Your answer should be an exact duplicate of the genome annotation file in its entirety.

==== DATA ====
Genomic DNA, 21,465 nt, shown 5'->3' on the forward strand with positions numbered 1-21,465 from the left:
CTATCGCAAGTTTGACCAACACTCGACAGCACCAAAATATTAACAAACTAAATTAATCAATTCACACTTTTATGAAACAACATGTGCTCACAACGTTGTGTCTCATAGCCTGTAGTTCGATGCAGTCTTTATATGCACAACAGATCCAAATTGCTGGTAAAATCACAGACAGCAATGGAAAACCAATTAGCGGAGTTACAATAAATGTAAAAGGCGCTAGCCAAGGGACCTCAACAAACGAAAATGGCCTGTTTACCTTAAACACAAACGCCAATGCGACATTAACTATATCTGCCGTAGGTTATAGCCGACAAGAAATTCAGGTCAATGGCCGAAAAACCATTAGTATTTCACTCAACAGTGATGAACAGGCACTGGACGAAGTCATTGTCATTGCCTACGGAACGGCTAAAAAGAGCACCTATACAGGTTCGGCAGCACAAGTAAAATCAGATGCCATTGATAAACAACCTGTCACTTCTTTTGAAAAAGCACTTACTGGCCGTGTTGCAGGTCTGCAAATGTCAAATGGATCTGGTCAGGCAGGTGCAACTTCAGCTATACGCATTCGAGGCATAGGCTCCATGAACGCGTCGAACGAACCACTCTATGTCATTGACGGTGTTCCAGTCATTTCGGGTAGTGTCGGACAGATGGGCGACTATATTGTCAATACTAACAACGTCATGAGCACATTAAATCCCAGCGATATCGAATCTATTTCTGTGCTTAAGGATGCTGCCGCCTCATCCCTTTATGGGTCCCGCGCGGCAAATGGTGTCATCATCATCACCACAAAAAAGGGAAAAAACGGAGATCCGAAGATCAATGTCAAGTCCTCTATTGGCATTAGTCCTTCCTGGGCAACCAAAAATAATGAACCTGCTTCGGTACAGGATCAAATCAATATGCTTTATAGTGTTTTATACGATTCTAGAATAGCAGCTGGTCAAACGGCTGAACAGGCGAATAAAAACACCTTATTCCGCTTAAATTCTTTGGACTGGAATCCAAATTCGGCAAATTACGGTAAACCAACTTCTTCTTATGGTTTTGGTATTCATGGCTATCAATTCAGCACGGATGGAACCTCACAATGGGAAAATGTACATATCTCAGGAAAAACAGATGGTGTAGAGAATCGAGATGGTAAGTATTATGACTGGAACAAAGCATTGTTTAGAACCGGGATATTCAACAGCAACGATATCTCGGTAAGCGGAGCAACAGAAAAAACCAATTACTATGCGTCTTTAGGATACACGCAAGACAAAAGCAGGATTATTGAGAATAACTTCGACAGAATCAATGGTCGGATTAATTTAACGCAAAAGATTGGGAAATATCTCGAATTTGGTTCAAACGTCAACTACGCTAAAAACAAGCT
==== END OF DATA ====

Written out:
Genomic DNA, 21,465 nt, shown 5'->3' on the forward strand with positions numbered 1-21,465 from the left:
CTATCGCAAGTTTGACCAACACTCGACAGCACCAAAATATTAACAAACTAAATTAATCAATTCACACTTTTATGAAACAACATGTGCTCACAACGTTGTGTCTCATAGCCTGTAGTTCGATGCAGTCTTTATATGCACAACAGATCCAAATTGCTGGTAAAATCACAGACAGCAATGGAAAACCAATTAGCGGAGTTACAATAAATGTAAAAGGCGCTAGCCAAGGGACCTCAACAAACGAAAATGGCCTGTTTACCTTAAACACAAACGCCAATGCGACATTAACTATATCTGCCGTAGGTTATAGCCGACAAGAAATTCAGGTCAATGGCCGAAAAACCATTAGTATTTCACTCAACAGTGATGAACAGGCACTGGACGAAGTCATTGTCATTGCCTACGGAACGGCTAAAAAGAGCACCTATACAGGTTCGGCAGCACAAGTAAAATCAGATGCCATTGATAAACAACCTGTCACTTCTTTTGAAAAAGCACTTACTGGCCGTGTTGCAGGTCTGCAAATGTCAAATGGATCTGGTCAGGCAGGTGCAACTTCAGCTATACGCATTCGAGGCATAGGCTCCATGAACGCGTCGAACGAACCACTCTATGTCATTGACGGTGTTCCAGTCATTTCGGGTAGTGTCGGACAGATGGGCGACTATATTGTCAATACTAACAACGTCATGAGCACATTAAATCCCAGCGATATCGAATCTATTTCTGTGCTTAAGGATGCTGCCGCCTCATCCCTTTATGGGTCCCGCGCGGCAAATGGTGTCATCATCATCACCACAAAAAAGGGAAAAAACGGAGATCCGAAGATCAATGTCAAGTCCTCTATTGGCATTAGTCCTTCCTGGGCAACCAAAAATAATGAACCTGCTTCGGTACAGGATCAAATCAATATGCTTTATAGTGTTTTATACGATTCTAGAATAGCAGCTGGTCAAACGGCTGAACAGGCGAATAAAAACACCTTATTCCGCTTAAATTCTTTGGACTGGAATCCAAATTCGGCAAATTACGGTAAACCAACTTCTTCTTATGGTTTTGGTATTCATGGCTATCAATTCAGCACGGATGGAACCTCACAATGGGAAAATGTACATATCTCAGGAAAAACAGATGGTGTAGAGAATCGAGATGGTAAGTATTATGACTGGAACAAAGCATTGTTTAGAACCGGGATATTCAACAGCAACGATATCTCGGTAAGCGGAGCAACAGAAAAAACCAATTACTATGCGTCTTTAGGATACACGCAAGACAAAAGCAGGATTATTGAGAATAACTTCGACAGAATCAATGGTCGGATTAATTTAACGCAAAAGATTGGGAAATATCTCGAATTTGGTTCAAACGTCAACTACGCTAAAAACAAGCT